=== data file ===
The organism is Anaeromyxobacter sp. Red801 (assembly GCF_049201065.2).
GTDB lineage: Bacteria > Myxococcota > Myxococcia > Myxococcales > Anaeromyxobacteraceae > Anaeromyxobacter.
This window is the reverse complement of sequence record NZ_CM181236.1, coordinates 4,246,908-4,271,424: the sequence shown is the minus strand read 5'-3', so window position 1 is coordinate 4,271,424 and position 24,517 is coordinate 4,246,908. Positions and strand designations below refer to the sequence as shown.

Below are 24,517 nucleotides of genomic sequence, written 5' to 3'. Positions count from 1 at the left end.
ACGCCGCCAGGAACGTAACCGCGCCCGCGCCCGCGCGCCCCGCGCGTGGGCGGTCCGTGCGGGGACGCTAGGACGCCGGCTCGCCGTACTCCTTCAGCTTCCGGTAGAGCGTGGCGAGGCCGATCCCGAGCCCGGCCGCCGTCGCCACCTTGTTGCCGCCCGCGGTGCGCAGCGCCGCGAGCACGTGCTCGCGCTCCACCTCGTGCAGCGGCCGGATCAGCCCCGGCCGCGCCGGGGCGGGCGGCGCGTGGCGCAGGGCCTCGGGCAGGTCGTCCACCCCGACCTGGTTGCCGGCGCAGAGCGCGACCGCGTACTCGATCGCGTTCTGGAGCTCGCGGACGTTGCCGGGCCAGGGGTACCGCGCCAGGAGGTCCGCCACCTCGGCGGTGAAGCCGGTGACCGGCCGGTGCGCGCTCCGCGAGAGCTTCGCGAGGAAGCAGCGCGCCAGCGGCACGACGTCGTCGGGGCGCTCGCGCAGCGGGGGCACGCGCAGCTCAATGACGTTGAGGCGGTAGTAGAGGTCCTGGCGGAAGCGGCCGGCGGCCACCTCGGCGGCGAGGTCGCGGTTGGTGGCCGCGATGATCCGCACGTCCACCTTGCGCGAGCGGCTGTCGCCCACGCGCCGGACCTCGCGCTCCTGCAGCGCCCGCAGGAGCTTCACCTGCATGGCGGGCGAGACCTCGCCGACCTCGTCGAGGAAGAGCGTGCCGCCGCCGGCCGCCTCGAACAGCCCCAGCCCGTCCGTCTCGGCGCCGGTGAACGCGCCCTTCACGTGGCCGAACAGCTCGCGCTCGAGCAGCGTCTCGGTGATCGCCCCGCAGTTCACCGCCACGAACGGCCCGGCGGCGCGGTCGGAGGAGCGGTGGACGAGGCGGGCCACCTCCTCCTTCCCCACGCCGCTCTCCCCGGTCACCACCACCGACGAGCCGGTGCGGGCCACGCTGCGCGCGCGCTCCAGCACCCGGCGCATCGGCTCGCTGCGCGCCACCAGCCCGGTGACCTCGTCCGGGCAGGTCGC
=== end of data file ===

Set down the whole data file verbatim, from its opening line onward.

The organism is Anaeromyxobacter sp. Red801 (assembly GCF_049201065.2).
GTDB lineage: Bacteria > Myxococcota > Myxococcia > Myxococcales > Anaeromyxobacteraceae > Anaeromyxobacter.
This window is the reverse complement of sequence record NZ_CM181236.1, coordinates 4,246,908-4,271,424: the sequence shown is the minus strand read 5'-3', so window position 1 is coordinate 4,271,424 and position 24,517 is coordinate 4,246,908. Positions and strand designations below refer to the sequence as shown.

Below are 24,517 nucleotides of genomic sequence, written 5' to 3'. Positions count from 1 at the left end.
ACGCCGCCAGGAACGTAACCGCGCCCGCGCCCGCGCGCCCCGCGCGTGGGCGGTCCGTGCGGGGACGCTAGGACGCCGGCTCGCCGTACTCCTTCAGCTTCCGGTAGAGCGTGGCGAGGCCGATCCCGAGCCCGGCCGCCGTCGCCACCTTGTTGCCGCCCGCGGTGCGCAGCGCCGCGAGCACGTGCTCGCGCTCCACCTCGTGCAGCGGCCGGATCAGCCCCGGCCGCGCCGGGGCGGGCGGCGCGTGGCGCAGGGCCTCGGGCAGGTCGTCCACCCCGACCTGGTTGCCGGCGCAGAGCGCGACCGCGTACTCGATCGCGTTCTGGAGCTCGCGGACGTTGCCGGGCCAGGGGTACCGCGCCAGGAGGTCCGCCACCTCGGCGGTGAAGCCGGTGACCGGCCGGTGCGCGCTCCGCGAGAGCTTCGCGAGGAAGCAGCGCGCCAGCGGCACGACGTCGTCGGGGCGCTCGCGCAGCGGGGGCACGCGCAGCTCAATGACGTTGAGGCGGTAGTAGAGGTCCTGGCGGAAGCGGCCGGCGGCCACCTCGGCGGCGAGGTCGCGGTTGGTGGCCGCGATGATCCGCACGTCCACCTTGCGCGAGCGGCTGTCGCCCACGCGCCGGACCTCGCGCTCCTGCAGCGCCCGCAGGAGCTTCACCTGCATGGCGGGCGAGACCTCGCCGACCTCGTCGAGGAAGAGCGTGCCGCCGCCGGCCGCCTCGAACAGCCCCAGCCCGTCCGTCTCGGCGCCGGTGAACGCGCCCTTCACGTGGCCGAACAGCTCGCGCTCGAGCAGCGTCTCGGTGATCGCCCCGCAGTTCACCGCCACGAACGGCCCGGCGGCGCGGTCGGAGGAGCGGTGGACGAGGCGGGCCACCTCCTCCTTCCCCACGCCGCTCTCCCCGGTCACCACCACCGACGAGCCGGTGCGGGCCACGCTGCGCGCGCGCTCCAGCACCCGGCGCATCGGCTCGCTGCGCGCCACCAGCCCGGTGACCTCGTCCGGGCAGGTCGC